Self-Feeling pp 161-170 | Cite as

Self-Feeling and Unity

  • Gerhard Kreuch
Part of the Contributions to Phenomenology book series (CTPH, volume 107)


This chapter shows that self-feeling may contribute to the problem of unity as well, while not attempting to present a comprehensive theory of self. This can be further explained by introducing Heidegger’s notion of the “care-structure”. It has three elements that are affectively manifested and revealed in self-feeling. Importantly, Heidegger’s “care-structure” is not static but essentially temporal. Thus, self-feeling is not about ourselves as static sameness but as dynamic, living beings. It affectively discloses and manifests the basic, dynamic structure of “care”. There is no “core self” that would be the object of self-feeling. Instead, self-feeling is the affective resonance to our active way of existing as human beings. As can be seen, this account of self-feeling goes beyond the egological/non-egological distinction. It is not non-egological because it reveals our individual existence as a whole. It is not egological in the traditional sense because it is not about a “core self”. Instead, it is egological in a new, unorthodox way because it is the affective resonance of the dynamic process of our individual, human life. As a consequence, self-feeling can account for the unity of self-consciousness both in its synchronic and its diachronic aspect.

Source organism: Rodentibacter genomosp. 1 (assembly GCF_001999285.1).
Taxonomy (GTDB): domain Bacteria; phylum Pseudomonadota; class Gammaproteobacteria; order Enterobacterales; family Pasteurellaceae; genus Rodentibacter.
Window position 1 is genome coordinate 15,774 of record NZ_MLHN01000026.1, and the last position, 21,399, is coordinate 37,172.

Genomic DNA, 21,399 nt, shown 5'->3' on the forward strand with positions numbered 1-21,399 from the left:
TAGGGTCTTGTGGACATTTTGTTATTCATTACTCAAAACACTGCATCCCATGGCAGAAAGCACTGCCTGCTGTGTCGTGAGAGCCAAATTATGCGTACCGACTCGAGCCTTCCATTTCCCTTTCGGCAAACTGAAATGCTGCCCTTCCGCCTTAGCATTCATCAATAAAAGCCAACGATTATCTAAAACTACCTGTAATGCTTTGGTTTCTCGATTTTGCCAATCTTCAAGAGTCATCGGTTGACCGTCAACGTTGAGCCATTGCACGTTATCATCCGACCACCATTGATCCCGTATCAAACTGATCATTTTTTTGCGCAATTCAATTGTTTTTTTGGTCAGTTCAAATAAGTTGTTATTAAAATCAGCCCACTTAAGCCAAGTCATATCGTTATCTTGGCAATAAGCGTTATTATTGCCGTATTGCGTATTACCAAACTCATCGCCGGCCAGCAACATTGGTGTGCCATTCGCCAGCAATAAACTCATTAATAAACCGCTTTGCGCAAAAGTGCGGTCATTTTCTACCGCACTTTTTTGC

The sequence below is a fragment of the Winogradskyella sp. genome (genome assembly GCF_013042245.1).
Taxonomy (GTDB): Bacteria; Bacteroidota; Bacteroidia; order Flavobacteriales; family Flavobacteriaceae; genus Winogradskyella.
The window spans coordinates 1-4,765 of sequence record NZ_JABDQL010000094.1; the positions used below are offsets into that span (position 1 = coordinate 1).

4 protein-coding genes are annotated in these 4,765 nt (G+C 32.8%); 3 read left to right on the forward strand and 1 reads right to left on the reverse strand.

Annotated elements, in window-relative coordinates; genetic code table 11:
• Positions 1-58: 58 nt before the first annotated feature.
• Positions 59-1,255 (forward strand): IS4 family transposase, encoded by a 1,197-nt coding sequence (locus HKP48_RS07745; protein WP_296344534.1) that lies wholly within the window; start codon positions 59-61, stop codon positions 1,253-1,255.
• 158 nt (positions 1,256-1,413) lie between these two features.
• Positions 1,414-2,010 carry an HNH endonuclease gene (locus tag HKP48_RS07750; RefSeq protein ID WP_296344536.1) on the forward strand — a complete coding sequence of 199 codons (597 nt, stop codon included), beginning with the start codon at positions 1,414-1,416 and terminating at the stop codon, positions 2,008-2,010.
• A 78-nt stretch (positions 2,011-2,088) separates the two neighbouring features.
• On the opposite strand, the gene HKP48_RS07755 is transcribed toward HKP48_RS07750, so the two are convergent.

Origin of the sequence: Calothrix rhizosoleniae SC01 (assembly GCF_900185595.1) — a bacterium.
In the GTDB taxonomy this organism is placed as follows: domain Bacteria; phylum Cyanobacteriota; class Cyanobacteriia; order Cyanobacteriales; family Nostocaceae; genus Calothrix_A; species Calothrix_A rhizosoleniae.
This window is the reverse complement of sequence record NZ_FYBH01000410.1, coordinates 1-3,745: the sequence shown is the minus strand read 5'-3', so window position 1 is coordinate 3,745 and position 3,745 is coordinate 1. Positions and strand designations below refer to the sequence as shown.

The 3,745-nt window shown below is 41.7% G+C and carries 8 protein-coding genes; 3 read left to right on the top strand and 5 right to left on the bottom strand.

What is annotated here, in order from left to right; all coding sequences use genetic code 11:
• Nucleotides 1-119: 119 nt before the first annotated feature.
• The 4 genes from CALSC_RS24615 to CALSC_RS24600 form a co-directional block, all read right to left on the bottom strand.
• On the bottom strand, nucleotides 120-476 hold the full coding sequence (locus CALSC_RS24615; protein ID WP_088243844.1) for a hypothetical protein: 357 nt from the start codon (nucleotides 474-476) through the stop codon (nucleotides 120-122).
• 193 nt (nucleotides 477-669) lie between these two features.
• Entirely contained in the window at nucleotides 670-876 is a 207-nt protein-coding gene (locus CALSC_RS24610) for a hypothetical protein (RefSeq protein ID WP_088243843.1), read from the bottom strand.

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© Springer Nature Switzerland AG 2019

Authors and Affiliations

  • Gerhard Kreuch
    • 1
  1. 1.Department of PhilosophyUniversity of ViennaViennaAustria

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